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Washington's Pot Impaired Driving Level: Innovative or Arbitrary?

Posted by Kevin Trombold DUI Defense Attorney | Dec 27, 2013 | 0 Comments

Washington is Struggling with New DUI Marijuana Laws

For the most part, Washington seems to be doing everything right as the state inches closer to the day when marijuana can be consumed legally by its residents.

Since the voters approved this change in November of last year, officials have been crafting laws and regulations relating to the legalization of recreational pot.

One of these laws was an objective standard for impaired driving while under the influence of pot: 5 nanograms of THC per milliliter of blood equivalent.

But now, that 5 ng benchmark is coming under fire. A column published this week in Business Insider documents the similar transformation in Colorado, which also legalized marijuana recently. Some pot advocates argue that the 5 ng standard, which has also been adopted in Colorado, is not based on any established science. While it's widely accepted that marijuana use can affect the motor skills and cognition that requires a person to safely operate a motor vehicle, even the federal government admits that there's no evidence to indicate that 5 ng of THC in the blood is linked to a marked increase in driver impairment - and that many pot users will metabolize the drug differently, thus rendering the benchmark fairly useless.

These advocates make a good point. But it can also be argued that the .08% blood alcohol standard doesn't in and of itself determine precisely when a person is too drunk to drive. After all, alcohol, like marijuana, is metabolized at differing rates by different people.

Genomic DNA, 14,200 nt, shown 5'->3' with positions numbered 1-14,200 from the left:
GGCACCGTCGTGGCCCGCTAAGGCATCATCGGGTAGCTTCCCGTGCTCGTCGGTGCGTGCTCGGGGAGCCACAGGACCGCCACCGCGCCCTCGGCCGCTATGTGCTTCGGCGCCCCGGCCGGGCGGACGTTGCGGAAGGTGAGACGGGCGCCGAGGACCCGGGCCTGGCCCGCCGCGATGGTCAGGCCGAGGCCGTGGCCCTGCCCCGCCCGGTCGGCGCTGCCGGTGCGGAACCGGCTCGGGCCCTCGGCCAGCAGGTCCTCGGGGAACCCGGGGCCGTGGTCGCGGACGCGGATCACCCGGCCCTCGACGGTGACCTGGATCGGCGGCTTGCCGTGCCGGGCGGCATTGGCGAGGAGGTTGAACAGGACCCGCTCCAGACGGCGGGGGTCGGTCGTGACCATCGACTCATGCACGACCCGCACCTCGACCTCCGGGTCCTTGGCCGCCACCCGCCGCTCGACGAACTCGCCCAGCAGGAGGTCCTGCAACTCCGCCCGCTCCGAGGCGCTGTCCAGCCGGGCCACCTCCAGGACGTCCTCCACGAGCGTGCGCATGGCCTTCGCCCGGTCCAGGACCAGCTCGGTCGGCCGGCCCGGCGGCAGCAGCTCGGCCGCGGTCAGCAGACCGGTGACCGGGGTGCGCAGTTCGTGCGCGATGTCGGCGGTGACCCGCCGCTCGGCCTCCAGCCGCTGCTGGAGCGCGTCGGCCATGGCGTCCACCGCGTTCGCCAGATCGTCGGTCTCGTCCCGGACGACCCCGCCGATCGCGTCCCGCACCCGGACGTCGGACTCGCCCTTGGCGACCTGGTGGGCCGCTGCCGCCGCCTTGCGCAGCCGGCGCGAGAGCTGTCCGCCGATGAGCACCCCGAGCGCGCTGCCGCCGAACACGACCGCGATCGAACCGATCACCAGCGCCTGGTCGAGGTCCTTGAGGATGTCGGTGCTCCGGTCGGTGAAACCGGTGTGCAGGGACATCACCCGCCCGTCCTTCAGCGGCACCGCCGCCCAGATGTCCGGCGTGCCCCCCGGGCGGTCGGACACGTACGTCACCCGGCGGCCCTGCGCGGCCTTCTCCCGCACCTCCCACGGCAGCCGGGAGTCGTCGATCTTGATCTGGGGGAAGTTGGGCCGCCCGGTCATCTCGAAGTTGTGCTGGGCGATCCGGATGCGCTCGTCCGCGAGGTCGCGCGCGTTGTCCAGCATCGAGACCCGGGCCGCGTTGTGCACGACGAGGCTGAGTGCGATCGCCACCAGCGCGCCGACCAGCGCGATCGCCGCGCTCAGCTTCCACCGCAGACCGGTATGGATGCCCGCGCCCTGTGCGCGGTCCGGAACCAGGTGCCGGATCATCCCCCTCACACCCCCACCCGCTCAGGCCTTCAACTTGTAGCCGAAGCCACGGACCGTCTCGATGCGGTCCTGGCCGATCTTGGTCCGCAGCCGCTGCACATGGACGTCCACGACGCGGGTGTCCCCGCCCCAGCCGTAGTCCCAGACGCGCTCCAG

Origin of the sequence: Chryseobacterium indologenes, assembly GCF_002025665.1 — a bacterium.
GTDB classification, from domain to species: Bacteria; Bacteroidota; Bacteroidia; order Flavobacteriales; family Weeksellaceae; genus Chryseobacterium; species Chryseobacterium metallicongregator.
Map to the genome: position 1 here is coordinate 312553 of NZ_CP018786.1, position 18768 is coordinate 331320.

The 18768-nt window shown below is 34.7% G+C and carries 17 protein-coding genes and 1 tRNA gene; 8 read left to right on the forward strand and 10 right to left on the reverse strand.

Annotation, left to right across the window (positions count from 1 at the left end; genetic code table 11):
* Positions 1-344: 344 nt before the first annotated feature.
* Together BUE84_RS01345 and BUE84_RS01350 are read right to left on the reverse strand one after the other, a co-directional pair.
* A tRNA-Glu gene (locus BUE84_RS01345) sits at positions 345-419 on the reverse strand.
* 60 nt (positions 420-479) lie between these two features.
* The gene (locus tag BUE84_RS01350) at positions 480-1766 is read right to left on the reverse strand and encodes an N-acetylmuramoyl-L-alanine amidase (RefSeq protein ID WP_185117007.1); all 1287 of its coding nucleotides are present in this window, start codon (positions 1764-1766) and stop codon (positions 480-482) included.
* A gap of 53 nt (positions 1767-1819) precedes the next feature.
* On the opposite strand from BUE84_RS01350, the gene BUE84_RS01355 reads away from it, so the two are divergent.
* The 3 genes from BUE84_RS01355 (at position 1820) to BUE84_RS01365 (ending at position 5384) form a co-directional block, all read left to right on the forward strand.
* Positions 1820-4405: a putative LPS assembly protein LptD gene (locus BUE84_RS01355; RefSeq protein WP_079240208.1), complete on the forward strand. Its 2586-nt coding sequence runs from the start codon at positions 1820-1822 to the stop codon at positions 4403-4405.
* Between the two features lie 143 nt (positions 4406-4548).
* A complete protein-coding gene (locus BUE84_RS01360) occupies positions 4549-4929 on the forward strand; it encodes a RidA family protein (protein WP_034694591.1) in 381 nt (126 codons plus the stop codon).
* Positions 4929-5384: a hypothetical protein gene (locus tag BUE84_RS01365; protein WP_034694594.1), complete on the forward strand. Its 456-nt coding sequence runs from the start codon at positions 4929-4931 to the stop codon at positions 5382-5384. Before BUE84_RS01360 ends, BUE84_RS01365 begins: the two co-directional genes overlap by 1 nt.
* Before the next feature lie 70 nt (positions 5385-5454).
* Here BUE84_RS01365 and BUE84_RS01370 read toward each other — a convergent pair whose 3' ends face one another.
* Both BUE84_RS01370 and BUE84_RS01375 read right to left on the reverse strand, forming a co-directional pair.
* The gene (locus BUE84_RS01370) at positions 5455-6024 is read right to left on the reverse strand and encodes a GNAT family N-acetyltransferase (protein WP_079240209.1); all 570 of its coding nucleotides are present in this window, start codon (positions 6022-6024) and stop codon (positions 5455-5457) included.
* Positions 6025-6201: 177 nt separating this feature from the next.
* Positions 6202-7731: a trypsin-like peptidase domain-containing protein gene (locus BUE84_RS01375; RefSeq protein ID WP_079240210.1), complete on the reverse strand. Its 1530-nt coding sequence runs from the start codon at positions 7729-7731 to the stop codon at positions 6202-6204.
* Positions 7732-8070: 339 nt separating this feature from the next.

Pot advocates might want to take into account the alternative which has been embraced by many other states. Oklahoma, Illinois, Arizona, and others maintain a zero-tolerance policy toward marijuana - meaning that even trace amounts of the drug (even its non-psychoactive components) in the bloodstream can be enough to sustain an impaired driving charge. And other states base these types of offenses on observed behavior by police - which can be highly subjective.

The bottom line? The 5 ng standard may not be perfect (or even scientifically sound), but all things considered, it's not a bad compromise?

About the Author

Kevin Trombold DUI Defense Attorney

Highly rated by former clients, who praise his warm, knowledgeable courtside manner and his fierce determination to reduce or eliminate charges. An accomplished speaker, author, and leader in DUI defense statewide Kevin is well respected by judges, prosecutors, and other attorneys across the State of Washington for his expertise, integrity, and knowledge in the complicated forensic science area of impaired driving allegations.


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